And yet the revenue pool from sale of permits is exhausted at 45 per cent by the household compensation arrangements proposed in the white paper. Already there is nothing left for increases in payments to households as the carbon price rises over time. Little is left for incentives for research, development and commercialisation of low-emissions technologies, which are essential components of the domestic and international mitigation efforts. Nothing is left for systematic support for overcoming information and contractual market failures inhibiting energy-saving in low-income households.
What happens as the claims of the trade-exposed industries rise above 45 per cent? To the extent payments to trade-exposed industries deviate from those that are necessary to compensate for the absence of carbon constraints in other countries, they introduce distortions into international trade.
One justification for unexpectedly high payments to trade-exposed industries in both Europe and Australia -- and presumably other countries one by one -- is the global recession.
The Smoot-Hawley tariff in the US in the 1930s, and the competitive increases in protection in other countries that it inspired, made the Great Depression much deeper than it would otherwise have been. Will the treatment of trade-exposed industries become the Smoot-Hawley tariff following the Great Crash of 2008?
The introduction of a sound basis in principle for trade-exposed industries is an urgent matter for the restoration of global prosperity, as well as for Australian fiscal integrity, and for the avoidance of high risks of dangerous climate change.
Professor Ross Garnaut is the Federal Government's climate adviser.
December 20, 2008
Ross Garnaut has launched a scathing attack on the Government's emissions trading policy, condemning its failure to embrace a more ambitious goal and the multibillion-dollar compensation for electricity generators.
In his first intervention after Monday's unveiling of the Government's blueprint, Professor Garnaut -- the Government's climate guru -- said last night that the plan would get "5˝ out of 10 at a good university".
Writing in today's Age, he says it makes large transfers of money "from the general community to particular interests", and warns of its fiscal and environmental risks.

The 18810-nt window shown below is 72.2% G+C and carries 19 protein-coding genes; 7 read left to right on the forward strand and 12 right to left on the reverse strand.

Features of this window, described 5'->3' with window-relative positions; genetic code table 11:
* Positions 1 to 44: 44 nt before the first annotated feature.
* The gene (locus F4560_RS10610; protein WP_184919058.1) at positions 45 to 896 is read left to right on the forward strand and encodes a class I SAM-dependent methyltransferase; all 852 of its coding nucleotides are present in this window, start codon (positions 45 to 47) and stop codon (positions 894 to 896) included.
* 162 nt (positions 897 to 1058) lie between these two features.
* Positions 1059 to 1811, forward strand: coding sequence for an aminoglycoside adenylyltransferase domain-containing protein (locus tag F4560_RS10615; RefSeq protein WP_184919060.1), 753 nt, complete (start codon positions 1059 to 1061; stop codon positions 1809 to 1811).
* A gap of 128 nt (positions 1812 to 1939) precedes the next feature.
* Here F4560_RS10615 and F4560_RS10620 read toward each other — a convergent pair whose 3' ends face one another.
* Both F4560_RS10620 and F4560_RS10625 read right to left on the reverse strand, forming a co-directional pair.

There is "no public policy justification for $3.9 billion in unconditional payments to generators" for hypothetical future loss of asset value.
"Never in the history of Australian public finance has so much been given without public policy purpose, by so many, to so few," he writes. "The best that can be said is that these are once-and-for-all payments -- unless the spectacular success of investment in lobbying inspires repetition and emulation."
But he does endorse the Government's unilateral target of a 5 per cent reduction on 2000 levels by 2020, which is in line with his review.
But that review said a 25 per cent target should be kept on the table in the slight hope of a comprehensive international agreement. The Government says it won't consider such a target until after 2020. The review was also much tougher than the white paper in proposals to compensate industry.
Professor Garnaut urges the Government to rethink its position on the 25 per cent target before next year's Copenhagen climate conference, especially if the Obama presidency and China's response bring hope of an unexpected breakthrough.
"Australia cannot play a strongly positive role in encouraging the global community towards the best possible outcomes if it has ruled out in advance its own participation in strong outcomes," he writes.
He warns that high payments for trade-exposed industries in both Europe and Australia, and presumably other countries, justified on the grounds of the international financial crisis, could serve to worsen the downturn -- as happened when the US and other countries raised protection in the 1930s, deepening the Great Depression.
Professor Garnaut points to large risks to public finances in the five-year price cap for emissions permits and in the issuing of free permits to trade-exposed emissions-intensive industries, although he says the permits are based on sound policy.
"The problems arise from the absence from the white paper of a sound conceptual basis for payments," which has profound consequences, he writes. "Sound principles would see the automatic withdrawal of payments as carbon constraints emerge in other countries.
"With political bargaining determining payments, as in the white paper, there is no obvious point at which payments would be partially or completely withdrawn." Even if there was an international agreement that completely removed the case for payments, five years' notice would need to be given for withdrawing them.
Professor Garnaut said last night the "next reforming Australian government will have as its central objective the removal of the distortions in the ETS' trade-exposed industries".
He said the scheme would have been better if it had taken on more of his proposals.
Supporting the 5 per cent unilateral target, he writes that this is a challenging target in the absence of an international agreement. "To go further would run the risk that Australia's example of early action would be negative rather than positive in its influence on others."